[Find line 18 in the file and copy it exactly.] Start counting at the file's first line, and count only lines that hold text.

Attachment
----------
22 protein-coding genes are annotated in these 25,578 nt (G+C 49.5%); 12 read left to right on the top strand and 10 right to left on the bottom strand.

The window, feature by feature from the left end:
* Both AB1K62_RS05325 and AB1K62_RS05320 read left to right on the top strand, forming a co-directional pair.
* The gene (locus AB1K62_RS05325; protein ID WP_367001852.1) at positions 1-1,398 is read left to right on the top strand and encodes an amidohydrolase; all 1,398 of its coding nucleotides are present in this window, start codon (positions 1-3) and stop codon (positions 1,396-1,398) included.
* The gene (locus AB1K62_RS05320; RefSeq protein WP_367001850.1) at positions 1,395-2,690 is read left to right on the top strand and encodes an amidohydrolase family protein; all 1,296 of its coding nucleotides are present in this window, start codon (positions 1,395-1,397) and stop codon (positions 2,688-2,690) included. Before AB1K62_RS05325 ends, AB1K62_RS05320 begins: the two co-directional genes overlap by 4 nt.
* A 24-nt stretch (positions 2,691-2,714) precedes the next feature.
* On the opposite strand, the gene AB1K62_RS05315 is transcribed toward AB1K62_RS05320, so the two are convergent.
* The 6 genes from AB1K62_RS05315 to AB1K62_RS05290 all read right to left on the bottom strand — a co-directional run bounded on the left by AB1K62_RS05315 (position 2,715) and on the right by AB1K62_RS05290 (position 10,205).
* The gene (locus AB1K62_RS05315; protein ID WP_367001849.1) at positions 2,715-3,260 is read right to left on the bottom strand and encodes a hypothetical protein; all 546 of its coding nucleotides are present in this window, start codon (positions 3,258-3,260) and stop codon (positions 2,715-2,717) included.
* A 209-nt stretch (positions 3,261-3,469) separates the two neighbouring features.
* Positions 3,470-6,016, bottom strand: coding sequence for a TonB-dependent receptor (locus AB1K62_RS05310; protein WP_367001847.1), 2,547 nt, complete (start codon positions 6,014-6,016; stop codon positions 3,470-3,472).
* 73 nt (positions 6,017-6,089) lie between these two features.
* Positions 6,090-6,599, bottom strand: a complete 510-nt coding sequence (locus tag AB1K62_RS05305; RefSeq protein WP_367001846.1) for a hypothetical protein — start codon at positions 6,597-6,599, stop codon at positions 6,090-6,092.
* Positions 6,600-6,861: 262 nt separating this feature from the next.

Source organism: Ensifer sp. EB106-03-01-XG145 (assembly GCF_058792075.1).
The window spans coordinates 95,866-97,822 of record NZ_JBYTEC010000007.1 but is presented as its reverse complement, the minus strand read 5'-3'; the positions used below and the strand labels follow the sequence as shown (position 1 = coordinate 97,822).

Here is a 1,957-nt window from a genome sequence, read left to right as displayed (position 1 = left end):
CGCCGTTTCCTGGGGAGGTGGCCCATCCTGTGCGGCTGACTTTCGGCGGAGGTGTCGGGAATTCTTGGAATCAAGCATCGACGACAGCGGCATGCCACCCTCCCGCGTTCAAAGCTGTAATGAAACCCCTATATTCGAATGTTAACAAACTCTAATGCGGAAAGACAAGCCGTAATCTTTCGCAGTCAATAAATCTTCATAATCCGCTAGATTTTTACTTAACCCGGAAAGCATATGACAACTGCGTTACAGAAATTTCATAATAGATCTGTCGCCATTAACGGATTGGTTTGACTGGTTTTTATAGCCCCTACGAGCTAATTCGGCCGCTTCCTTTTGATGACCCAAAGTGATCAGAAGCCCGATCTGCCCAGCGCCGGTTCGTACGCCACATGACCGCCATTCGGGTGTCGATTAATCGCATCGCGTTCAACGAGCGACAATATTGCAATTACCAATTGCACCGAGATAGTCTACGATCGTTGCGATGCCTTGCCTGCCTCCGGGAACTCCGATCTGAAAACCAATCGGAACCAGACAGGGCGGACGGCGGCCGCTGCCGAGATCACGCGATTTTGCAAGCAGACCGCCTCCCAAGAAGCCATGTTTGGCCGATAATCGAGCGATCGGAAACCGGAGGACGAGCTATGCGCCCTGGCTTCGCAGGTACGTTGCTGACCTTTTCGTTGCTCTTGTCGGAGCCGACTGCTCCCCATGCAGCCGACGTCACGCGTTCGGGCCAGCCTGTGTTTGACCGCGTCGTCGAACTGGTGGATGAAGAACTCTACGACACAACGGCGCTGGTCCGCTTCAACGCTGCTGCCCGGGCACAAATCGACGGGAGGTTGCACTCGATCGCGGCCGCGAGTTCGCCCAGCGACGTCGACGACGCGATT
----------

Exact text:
CGCCGTTTCCTGGGGAGGTGGCCCATCCTGTGCGGCTGACTTTCGGCGGAGGTGTCGGGAATTCTTGGAATCAAGCATCGACGACAGCGGCATGCCACCCTCCCGCGTTCAAAGCTGTAATGAAACCCCTATATTCGAATGTTAACAAACTCTAATGCGGAAAGACAAGCCGTAATCTTTCGCAGTCAATAAATCTTCATAATCCGCTAGATTTTTACTTAACCCGGAAAGCATATGACAACTGCGTTACAGAAATTTCATAATAGATCTGTCGCCATTAACGGATTGGTTTGACTGGTTTTTATAGCCCCTACGAGCTAATTCGGCCGCTTCCTTTTGATGACCCAAAGTGATCAGAAGCCCGATCTGCCCAGCGCCGGTTCGTACGCCACATGACCGCCATTCGGGTGTCGATTAATCGCATCGCGTTCAACGAGCGACAATATTGCAATTACCAATTGCACCGAGATAGTCTACGATCGTTGCGATGCCTTGCCTGCCTCCGGGAACTCCGATCTGAAAACCAATCGGAACCAGACAGGGCGGACGGCGGCCGCTGCCGAGATCACGCGATTTTGCAAGCAGACCGCCTCCCAAGAAGCCATGTTTGGCCGATAATCGAGCGATCGGAAACCGGAGGACGAGCTATGCGCCCTGGCTTCGCAGGTACGTTGCTGACCTTTTCGTTGCTCTTGTCGGAGCCGACTGCTCCCCATGCAGCCGACGTCACGCGTTCGGGCCAGCCTGTGTTTGACCGCGTCGTCGAACTGGTGGATGAAGAACTCTACGACACAACGGCGCTGGTCCGCTTCAACGCTGCTGCCCGGGCACAAATCGACGGGAGGTTGCACTCGATCGCGGCCGCGAGTTCGCCCAGCGACGTCGACGACGCGATT